‘In the Spring a young man’s fancy lightly turns to thoughts of love.’ And an older man’s fancy turns to thoughts of France, which, in my case, is saying the same thing. So this week, in which for the first time I have a novel published in France (Trading Futures, under the title Moi, Ma Vie et les Autres), seems the right moment to say something about my long love affair with France.
‘Every man has two countries – his own and France,’ as the playwright Henri de Bornier first wrote (in French). By the time I first read those words, I already accepted them as true.
My parents were early motoring tourists and knew France well by the time I was taken for my initiation in 1959. Autoroutes were unknown. Many of the major roads, especially in northern France, were still cobbled. But my parents avoided the major roads and, on that and other journeys, we made our way southwards on byways and country lanes, never going the same way twice, never coming back the same way. And in those years, so close to 1945, I realise now, in every village in northern France there would be an automatic wave for a British car.
We were not rich and did not stay in grand hotels. Armed only with that infallible arbiter, the Michelin Guide, we would visit a never-ending series of dilapidated hotels. The walls were flaking, the floors hard, the loos – when one could find them down the unlit corridors – defied description, but the beds were warm, the food unsurpassed and the romance beyond description.
From those early acorns of experience a great tree of my life has grown. Sometimes I have yielded to the itch to see more of the world: America, the Far East, or other parts of Europe. But I always come back to France. There has not been a single year since 1972 when I have not visited the country at least once. Most of those visits have mimicked the early wanderings with my parents. There is almost no part of France that I do not know passably well, that I haven’t travelled down sleepy by-roads, at whose small hotels I have not fed, wined and rested.
At different times I have owned, or part-owned, three houses in France. The first was in the small hill village of Montclus, in that indeterminate hinterland where the aromas of le vrai sud meet the foothills of the Cévennes. That went, subsumed like everything else in the voracious appetite of a small business. In due course, I found a new retreat, set in the soft hills of the Lot-et-Garonne, between the plain of Toulouse and the majesty of Cahors. That too fell victim to financial exigency.
Now there is a third house, set in a third département, the Tarn: in the heart of La France Profonde, within Cyril Connolly’s magic circle, identified in The Unquiet Grave as a charm against the Group Man. It is an unassuming farmhouse, built from stones collected from the rolling fields around it, nestled on a ridge with magnificent views (when the weather conditions are right) of the Pyrenees beyond. I shall be looking at the view this Thursday, publication day, possibly with a glass of something in my hand. Perhaps I will read again Alain-Fournier’s Le Grand Meaulnes, my favourite novel.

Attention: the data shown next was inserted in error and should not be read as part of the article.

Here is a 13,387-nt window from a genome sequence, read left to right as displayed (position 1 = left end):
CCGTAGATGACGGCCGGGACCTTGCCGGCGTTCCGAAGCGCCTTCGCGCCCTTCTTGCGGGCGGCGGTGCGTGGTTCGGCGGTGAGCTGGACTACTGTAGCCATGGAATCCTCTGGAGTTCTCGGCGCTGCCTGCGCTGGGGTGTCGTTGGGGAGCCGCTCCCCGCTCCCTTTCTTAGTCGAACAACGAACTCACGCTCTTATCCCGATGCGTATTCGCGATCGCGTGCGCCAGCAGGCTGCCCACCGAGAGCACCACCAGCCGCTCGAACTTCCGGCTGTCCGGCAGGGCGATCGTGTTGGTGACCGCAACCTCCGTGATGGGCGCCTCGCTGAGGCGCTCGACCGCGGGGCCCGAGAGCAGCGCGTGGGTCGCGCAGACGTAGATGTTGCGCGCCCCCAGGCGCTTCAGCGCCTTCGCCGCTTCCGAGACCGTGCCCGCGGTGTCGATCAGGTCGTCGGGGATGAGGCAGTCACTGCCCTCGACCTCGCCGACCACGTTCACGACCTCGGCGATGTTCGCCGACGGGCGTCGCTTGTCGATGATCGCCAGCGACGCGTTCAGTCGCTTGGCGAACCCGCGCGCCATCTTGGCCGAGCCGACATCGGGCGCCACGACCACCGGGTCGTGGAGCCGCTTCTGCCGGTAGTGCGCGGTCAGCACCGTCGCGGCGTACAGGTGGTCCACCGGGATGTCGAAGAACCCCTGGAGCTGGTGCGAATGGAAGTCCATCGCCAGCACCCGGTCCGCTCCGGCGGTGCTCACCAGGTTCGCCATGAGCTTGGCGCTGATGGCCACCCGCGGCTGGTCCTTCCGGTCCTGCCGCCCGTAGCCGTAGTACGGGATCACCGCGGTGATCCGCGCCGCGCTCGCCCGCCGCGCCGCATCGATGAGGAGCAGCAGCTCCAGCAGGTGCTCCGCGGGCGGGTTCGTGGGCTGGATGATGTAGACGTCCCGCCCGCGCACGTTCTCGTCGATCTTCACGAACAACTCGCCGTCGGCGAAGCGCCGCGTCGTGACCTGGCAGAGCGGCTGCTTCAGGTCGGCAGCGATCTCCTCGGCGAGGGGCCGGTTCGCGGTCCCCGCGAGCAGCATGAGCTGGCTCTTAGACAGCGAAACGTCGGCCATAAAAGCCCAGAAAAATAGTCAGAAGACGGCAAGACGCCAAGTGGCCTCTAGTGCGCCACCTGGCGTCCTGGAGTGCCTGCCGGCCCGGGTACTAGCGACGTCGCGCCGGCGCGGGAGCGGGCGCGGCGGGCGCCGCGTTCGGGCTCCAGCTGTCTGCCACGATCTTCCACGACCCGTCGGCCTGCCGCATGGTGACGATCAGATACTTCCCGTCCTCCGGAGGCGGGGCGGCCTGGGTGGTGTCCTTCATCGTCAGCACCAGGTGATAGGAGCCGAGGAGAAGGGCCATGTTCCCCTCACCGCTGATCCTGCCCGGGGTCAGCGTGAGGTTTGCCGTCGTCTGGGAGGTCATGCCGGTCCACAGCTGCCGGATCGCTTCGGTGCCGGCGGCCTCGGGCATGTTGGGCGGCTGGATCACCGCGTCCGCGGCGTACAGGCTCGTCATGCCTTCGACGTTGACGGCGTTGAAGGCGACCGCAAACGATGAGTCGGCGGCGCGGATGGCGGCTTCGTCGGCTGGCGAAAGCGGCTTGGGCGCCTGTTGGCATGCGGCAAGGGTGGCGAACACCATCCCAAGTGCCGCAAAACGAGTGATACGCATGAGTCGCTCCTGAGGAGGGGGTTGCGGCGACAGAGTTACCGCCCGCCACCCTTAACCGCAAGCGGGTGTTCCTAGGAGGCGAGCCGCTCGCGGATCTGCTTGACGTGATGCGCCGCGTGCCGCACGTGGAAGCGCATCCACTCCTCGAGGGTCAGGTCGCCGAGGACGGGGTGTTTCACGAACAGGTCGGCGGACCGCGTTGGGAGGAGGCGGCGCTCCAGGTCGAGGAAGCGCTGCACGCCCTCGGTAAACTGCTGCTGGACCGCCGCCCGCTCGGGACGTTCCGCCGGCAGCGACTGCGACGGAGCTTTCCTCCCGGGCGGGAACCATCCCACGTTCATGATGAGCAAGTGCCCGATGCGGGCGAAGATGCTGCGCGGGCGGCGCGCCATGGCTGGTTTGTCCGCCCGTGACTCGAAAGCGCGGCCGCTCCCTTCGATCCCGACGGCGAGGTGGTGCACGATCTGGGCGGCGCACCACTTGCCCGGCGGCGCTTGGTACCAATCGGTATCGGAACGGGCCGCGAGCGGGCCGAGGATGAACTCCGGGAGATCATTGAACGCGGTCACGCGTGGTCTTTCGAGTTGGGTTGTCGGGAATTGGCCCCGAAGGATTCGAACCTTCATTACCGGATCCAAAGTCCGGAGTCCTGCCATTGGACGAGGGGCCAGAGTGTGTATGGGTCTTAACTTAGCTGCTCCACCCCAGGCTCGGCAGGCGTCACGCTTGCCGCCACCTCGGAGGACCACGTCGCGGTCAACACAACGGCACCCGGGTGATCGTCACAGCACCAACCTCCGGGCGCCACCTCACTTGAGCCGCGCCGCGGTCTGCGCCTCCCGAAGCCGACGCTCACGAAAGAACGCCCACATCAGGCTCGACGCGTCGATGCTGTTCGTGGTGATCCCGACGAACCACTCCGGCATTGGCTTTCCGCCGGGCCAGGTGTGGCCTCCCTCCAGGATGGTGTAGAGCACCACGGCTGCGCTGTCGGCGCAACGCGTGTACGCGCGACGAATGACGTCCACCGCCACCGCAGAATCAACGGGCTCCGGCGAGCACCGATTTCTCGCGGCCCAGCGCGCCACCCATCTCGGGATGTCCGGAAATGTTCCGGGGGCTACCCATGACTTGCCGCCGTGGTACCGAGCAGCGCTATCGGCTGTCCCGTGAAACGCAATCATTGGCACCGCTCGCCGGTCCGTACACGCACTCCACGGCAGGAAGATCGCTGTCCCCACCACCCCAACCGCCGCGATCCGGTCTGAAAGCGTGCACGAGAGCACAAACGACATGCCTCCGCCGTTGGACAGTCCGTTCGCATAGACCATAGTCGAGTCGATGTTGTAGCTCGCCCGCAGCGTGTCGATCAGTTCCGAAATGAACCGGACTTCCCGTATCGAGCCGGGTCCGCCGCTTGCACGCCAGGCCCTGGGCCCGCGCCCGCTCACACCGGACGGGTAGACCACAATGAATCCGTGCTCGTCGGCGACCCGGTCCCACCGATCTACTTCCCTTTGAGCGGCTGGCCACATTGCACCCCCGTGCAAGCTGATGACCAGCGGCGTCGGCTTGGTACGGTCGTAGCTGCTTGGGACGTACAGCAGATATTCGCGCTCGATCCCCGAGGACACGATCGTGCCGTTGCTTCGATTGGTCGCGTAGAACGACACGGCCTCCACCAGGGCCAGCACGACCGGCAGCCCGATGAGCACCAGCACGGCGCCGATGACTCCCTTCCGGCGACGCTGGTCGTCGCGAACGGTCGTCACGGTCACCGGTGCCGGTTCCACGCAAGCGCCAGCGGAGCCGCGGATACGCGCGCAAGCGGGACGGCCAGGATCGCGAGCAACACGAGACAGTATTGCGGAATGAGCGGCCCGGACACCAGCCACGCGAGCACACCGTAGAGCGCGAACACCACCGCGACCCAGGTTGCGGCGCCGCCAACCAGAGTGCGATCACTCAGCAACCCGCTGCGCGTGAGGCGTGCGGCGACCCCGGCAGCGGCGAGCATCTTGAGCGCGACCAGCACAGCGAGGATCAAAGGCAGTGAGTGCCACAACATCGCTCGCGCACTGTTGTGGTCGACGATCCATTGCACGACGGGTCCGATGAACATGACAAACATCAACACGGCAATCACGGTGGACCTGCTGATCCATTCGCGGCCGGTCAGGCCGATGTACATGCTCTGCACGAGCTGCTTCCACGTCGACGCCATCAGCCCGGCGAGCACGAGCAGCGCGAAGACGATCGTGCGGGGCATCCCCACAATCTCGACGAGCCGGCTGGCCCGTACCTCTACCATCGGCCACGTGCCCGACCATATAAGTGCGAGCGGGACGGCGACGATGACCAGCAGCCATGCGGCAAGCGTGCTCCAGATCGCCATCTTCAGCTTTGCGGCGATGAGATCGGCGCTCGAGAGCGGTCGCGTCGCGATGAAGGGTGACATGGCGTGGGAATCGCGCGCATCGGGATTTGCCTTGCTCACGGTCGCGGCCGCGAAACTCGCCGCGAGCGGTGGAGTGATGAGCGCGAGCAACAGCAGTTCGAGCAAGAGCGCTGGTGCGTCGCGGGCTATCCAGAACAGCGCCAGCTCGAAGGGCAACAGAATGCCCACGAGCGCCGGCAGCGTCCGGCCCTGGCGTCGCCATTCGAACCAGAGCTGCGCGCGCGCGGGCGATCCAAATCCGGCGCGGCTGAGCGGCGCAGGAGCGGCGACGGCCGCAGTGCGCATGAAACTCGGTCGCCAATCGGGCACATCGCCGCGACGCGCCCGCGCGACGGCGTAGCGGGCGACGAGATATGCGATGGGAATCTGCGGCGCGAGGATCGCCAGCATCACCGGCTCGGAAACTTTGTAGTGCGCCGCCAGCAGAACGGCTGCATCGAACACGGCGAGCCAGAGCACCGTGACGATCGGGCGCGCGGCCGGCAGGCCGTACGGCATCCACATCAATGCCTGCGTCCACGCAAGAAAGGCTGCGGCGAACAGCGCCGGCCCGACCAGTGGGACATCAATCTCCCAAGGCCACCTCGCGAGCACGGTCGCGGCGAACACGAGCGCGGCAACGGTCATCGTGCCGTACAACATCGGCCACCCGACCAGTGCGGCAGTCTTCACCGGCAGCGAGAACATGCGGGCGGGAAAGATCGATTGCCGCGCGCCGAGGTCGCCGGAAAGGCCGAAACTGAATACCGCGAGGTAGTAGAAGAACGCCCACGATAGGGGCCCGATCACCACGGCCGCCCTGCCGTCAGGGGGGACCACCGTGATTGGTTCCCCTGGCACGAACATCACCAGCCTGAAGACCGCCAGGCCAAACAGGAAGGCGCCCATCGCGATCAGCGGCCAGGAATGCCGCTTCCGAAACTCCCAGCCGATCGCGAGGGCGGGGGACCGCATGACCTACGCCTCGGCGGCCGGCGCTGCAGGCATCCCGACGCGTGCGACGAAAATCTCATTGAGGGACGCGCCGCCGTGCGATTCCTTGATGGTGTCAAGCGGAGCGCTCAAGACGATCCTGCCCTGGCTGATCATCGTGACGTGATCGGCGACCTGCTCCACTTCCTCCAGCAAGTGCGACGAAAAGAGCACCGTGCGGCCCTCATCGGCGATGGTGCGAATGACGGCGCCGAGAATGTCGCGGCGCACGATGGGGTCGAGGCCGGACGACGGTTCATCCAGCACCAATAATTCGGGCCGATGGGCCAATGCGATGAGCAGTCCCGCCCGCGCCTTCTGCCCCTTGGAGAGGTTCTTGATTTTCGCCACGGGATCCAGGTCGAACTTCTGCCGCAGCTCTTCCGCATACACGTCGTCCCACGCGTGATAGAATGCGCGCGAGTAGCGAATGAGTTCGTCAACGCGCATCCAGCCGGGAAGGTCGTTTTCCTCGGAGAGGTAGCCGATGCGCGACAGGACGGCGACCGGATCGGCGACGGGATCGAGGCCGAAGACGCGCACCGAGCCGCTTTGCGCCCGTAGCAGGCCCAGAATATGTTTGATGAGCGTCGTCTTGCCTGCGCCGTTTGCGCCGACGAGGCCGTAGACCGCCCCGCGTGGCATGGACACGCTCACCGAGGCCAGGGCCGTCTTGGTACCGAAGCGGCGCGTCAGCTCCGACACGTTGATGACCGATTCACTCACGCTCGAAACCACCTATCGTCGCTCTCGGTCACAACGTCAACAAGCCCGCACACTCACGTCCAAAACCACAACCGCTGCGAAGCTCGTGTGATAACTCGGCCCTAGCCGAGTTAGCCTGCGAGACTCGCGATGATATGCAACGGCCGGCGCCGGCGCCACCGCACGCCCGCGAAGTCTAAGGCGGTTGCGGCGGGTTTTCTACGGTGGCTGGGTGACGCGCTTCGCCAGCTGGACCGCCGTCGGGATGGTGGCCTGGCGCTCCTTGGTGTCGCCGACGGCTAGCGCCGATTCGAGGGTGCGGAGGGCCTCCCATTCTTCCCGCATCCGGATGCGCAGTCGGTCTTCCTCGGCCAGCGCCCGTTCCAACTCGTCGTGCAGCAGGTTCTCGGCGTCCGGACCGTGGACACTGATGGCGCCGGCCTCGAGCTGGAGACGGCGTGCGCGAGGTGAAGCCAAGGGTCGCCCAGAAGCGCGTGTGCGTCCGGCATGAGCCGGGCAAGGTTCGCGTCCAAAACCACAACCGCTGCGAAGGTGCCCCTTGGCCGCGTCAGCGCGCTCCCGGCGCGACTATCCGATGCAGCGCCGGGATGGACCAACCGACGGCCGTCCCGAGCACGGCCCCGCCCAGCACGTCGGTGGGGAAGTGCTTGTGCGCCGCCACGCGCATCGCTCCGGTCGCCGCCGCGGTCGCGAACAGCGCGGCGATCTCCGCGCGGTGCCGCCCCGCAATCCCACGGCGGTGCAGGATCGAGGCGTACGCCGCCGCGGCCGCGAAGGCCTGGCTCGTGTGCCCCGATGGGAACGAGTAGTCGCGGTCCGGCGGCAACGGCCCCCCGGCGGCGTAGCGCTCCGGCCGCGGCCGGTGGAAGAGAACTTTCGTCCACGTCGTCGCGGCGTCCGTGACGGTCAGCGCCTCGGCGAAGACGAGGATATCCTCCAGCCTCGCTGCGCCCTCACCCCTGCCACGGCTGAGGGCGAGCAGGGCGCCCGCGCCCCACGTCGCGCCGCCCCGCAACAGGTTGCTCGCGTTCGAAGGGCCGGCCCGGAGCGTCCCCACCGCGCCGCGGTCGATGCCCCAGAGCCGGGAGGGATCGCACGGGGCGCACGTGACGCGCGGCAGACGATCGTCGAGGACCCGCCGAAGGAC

At this point I could become sentimental about what has changed in nearly half a century of acquaintance. Yet, all things considered, it is remarkable how little has changed. France must remain the European country most like its original self. To Europe, and to the world, France has stood, and still stands, as a symbol of grace, style, humanity, and of most that has been best in western civilisation.
What remains for me, apart from the present, which is wonderful enough in itself, is a roll call of images and impressions. So let the memory fade backwards into the primeval store of all memory, junkyard of my mind, attic of all sights and sounds and smells. Warm the old stones of remembrance and let the aroma rise softly into the nostrils of the present.
I think of poplars at the side of summer roads. A dovecote in a field of lavender. The smell of rosemary in the hills of haut Provence. Empty Mediterranean beaches fringed with pine trees. Prising sea urchins from the rocks. The song of the cicadas and the frog chorus. Deserted roads corrugated by the roots of plane trees.
I remember spitting grape pips in the square at Perpignan. Saturday shopping at Uzès market. Quenelles de Brochet at Pont-en-Royans and Oeufs Durs Mayonnaise in Cagnes. The café at Monpazier: ‘Au Paradis des Jeuns’. The hotel at Mauzac-et-Grand-Castaing. The view from Domme.
There are fond memories of the camp fire at Sabonadière and the circus at Goudargues. The annual boules match in the square at Montclus on New Year’s Day between les rosbifs and les grenouilles. Twilight on the Dordogne. The arid summer beds of winter streams. The good black wine of Cahors.
I cannot forget the cobbled roads of Picardy. The graves of other wars. The memorial to the Resistance on the Vercors. Cheeses in the market at Bourg-en-Bresse, and now in Castres. Gitanes untipped. Le plâteau des Millevaches. Lunch in the square at Serviès.
And I remember tanks in the streets of Paris. Algérie Française. Sunday morning in the rue Mouffetarde. A Moveable Feast. Catching falling leaves in the Luxembourg Gardens. Christmas shopping in St Germain. Seats on the Métro reserved for les mutilés de guerre.
I think all of us have been mutilated by one war or another, bared to the bone by reality, growing and shedding new skins like the bark of the plane trees in those Provençal squares. And maybe someone will reserve for us a seat on the Métro, en route for Père Lachaise.
But not just yet, please.